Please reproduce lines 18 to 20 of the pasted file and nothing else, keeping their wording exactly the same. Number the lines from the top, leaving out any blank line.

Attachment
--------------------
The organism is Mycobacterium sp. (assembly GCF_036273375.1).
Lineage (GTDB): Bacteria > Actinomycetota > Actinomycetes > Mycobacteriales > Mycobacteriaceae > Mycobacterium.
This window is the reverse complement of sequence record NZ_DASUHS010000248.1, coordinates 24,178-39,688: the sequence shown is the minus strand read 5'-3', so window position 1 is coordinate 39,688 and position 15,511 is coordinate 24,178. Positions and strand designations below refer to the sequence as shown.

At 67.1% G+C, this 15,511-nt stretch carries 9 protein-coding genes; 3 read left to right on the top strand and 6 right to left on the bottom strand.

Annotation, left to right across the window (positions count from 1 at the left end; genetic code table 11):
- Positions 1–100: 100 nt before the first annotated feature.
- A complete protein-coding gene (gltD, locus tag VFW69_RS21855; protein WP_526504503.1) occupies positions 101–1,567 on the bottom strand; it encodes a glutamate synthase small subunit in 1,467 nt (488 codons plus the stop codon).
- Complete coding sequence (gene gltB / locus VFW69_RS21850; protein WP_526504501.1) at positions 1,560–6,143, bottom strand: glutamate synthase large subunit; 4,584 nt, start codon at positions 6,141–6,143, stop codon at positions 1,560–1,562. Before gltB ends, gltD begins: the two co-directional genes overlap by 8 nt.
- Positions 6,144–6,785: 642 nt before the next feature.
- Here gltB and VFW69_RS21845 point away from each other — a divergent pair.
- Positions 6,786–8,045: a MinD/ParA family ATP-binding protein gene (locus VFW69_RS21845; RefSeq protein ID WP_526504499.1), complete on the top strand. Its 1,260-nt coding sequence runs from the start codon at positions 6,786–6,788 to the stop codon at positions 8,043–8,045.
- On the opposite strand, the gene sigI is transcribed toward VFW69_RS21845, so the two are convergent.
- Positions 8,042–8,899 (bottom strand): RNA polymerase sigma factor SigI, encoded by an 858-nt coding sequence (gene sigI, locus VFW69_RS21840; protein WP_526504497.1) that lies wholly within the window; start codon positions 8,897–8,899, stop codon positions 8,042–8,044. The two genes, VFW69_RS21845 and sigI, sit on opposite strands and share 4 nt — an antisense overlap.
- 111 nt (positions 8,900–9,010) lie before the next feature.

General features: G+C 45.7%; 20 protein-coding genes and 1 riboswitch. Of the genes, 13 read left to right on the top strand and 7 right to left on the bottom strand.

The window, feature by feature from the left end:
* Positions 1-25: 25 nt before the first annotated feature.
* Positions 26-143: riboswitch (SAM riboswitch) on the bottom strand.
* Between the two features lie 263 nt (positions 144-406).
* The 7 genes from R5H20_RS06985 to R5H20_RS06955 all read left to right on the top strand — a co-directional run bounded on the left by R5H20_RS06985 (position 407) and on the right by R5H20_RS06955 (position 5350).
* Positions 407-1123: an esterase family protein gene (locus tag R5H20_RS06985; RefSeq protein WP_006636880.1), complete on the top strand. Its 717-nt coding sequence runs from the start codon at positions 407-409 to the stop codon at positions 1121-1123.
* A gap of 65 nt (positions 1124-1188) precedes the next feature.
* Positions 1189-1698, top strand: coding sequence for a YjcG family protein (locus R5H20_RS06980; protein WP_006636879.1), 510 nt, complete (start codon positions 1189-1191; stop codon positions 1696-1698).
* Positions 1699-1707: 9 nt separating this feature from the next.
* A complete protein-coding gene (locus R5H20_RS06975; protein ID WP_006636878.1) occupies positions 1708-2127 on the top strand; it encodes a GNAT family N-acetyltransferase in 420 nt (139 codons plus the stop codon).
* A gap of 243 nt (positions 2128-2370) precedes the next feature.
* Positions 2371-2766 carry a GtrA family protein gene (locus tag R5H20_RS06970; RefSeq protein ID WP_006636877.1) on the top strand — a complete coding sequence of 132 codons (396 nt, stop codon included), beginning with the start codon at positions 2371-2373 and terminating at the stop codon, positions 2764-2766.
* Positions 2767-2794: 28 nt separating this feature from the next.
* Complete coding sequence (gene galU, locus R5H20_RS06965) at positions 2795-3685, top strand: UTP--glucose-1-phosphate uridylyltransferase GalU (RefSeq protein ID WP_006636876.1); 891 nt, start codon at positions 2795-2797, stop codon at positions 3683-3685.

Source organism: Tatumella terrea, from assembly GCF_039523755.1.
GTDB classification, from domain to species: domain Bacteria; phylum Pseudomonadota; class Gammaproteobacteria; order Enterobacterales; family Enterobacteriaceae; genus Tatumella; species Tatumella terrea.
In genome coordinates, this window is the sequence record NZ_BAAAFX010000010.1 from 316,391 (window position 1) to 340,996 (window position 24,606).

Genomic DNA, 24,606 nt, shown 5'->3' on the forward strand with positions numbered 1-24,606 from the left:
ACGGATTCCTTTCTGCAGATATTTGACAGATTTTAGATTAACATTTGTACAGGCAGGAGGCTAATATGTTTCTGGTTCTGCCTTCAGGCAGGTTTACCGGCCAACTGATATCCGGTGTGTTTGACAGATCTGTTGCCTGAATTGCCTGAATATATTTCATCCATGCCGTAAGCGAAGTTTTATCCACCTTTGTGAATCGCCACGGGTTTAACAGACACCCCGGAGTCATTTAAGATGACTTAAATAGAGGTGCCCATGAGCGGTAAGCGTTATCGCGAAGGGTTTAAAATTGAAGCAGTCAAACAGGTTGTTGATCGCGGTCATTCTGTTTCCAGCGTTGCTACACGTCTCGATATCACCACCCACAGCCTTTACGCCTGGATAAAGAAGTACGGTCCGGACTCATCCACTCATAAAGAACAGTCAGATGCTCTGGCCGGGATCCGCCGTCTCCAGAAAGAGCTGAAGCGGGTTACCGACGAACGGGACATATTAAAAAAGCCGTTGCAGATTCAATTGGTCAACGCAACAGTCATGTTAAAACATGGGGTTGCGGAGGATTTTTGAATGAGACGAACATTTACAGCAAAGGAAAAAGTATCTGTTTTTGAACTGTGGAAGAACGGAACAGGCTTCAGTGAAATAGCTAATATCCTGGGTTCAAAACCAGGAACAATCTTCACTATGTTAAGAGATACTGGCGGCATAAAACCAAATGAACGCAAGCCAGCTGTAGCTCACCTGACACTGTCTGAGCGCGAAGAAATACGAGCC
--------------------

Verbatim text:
* Positions 26-143: riboswitch (SAM riboswitch) on the bottom strand.
* Between the two features lie 263 nt (positions 144-406).
* The 7 genes from R5H20_RS06985 to R5H20_RS06955 all read left to right on the top strand — a co-directional run bounded on the left by R5H20_RS06985 (position 407) and on the right by R5H20_RS06955 (position 5350).